Henrik Johan Ibsen (1828-1906) was a Norwegian playwright and poet, whose realistic and often controversial plays revolutionized European theatre.
Driven into exile (1864-1891) by opposition to the satirical Love's Comedy (1862), he wrote the verse dramas Brand (1866) and Peer Gynt (1867), followed by realistic plays dealing with social issues, including Pillars of Society (1877), A Doll's House (1879), Ghosts (1881), An Enemy of the People (1882), and Hedda Gabler (1891). By the time of his return to Norway, he was recognized as the country's greatest living writer.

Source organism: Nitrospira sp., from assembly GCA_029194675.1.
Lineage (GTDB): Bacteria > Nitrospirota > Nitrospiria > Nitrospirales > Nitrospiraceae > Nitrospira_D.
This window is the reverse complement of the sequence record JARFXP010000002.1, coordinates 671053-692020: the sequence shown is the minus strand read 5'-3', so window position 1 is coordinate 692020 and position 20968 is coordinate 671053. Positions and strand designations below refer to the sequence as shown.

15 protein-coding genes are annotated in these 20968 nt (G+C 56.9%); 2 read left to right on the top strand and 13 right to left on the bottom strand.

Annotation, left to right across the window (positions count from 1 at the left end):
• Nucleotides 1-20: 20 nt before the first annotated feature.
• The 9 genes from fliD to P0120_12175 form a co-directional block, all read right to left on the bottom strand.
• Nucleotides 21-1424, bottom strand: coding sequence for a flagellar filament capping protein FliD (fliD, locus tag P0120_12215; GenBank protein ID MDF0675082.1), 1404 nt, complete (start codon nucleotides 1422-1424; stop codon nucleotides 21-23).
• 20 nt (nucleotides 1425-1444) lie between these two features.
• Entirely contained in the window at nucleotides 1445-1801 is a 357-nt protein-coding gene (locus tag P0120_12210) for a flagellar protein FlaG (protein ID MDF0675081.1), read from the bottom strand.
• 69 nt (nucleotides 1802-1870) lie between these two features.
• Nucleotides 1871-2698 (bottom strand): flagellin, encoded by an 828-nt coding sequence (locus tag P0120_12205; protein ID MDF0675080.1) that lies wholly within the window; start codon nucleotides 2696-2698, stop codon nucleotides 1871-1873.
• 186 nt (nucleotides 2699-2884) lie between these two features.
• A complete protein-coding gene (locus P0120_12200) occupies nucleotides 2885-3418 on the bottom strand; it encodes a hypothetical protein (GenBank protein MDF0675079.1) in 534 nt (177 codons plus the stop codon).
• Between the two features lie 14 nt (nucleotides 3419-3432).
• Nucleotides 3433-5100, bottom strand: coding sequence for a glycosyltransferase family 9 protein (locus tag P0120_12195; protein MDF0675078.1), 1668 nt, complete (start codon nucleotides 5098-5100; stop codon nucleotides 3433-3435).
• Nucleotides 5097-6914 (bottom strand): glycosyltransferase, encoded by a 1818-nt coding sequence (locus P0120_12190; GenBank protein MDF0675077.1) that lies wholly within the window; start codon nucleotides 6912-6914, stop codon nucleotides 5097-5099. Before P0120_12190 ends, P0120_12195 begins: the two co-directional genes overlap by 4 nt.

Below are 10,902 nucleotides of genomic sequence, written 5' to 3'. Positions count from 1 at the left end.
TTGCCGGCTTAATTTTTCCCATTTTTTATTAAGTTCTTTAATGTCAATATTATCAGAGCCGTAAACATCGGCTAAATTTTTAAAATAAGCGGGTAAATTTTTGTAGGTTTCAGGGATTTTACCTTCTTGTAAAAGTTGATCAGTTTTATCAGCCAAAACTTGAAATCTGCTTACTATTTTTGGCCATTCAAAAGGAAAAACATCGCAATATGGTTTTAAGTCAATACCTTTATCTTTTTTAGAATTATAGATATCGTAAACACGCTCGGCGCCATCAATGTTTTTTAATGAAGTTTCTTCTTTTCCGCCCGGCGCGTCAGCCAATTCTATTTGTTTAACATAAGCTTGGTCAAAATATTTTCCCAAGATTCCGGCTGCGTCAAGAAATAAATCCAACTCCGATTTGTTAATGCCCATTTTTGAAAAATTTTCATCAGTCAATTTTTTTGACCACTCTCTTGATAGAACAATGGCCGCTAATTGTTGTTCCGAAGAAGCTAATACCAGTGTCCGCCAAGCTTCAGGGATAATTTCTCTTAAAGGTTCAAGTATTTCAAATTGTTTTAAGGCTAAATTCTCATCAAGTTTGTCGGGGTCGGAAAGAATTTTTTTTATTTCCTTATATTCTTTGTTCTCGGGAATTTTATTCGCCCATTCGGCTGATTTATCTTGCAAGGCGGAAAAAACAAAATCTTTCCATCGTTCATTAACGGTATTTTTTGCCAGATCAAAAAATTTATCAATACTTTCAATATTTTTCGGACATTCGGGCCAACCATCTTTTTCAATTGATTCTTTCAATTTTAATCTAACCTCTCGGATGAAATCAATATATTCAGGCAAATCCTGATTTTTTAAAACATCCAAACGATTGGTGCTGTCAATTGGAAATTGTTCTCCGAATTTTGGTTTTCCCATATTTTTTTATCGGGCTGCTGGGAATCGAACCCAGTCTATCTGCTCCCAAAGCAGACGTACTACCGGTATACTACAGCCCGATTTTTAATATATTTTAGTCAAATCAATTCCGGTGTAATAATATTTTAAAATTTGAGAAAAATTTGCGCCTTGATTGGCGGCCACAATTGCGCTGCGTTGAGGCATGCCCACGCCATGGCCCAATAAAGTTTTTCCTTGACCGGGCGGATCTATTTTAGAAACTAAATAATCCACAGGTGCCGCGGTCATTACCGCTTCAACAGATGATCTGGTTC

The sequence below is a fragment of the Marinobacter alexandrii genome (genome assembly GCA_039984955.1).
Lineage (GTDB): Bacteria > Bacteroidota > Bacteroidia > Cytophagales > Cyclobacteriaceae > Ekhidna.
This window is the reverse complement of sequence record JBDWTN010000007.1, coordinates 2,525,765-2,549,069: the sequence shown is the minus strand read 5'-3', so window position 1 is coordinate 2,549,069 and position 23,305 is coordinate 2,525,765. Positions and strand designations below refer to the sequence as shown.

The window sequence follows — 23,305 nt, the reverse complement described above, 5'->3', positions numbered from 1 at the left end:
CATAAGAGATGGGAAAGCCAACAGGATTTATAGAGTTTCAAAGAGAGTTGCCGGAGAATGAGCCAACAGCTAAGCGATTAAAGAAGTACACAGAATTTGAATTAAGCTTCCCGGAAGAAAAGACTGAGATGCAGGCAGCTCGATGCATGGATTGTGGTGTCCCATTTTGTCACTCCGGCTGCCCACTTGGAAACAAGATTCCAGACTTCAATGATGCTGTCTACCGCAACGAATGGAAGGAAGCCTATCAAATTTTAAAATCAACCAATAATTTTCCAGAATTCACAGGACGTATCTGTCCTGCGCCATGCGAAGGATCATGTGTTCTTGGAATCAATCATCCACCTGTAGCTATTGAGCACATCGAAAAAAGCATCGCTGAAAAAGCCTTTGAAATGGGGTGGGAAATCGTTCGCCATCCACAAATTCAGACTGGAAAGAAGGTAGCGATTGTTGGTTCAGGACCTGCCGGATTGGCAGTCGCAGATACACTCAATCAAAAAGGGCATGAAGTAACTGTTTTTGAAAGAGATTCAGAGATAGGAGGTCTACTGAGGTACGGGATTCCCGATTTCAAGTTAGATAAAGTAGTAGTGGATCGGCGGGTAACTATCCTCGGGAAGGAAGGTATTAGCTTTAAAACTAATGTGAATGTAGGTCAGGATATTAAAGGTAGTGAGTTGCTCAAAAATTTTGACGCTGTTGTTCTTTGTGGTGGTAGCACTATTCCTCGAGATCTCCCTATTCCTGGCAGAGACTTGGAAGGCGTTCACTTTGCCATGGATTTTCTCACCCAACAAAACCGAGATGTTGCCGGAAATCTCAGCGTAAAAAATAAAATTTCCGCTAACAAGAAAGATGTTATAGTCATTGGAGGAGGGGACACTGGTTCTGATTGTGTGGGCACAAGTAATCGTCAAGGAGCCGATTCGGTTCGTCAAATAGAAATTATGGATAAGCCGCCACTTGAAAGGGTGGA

His later plays which are more symbolic, include The Master Builder (1892), Little Eyolf (1894), John Gabriel Borkman (1896), and When We Dead Awaken (18990.
Why is Henrik Ibsen famous?
Henrik Ibsen was a major 19th-century Norwegian playwright and poet.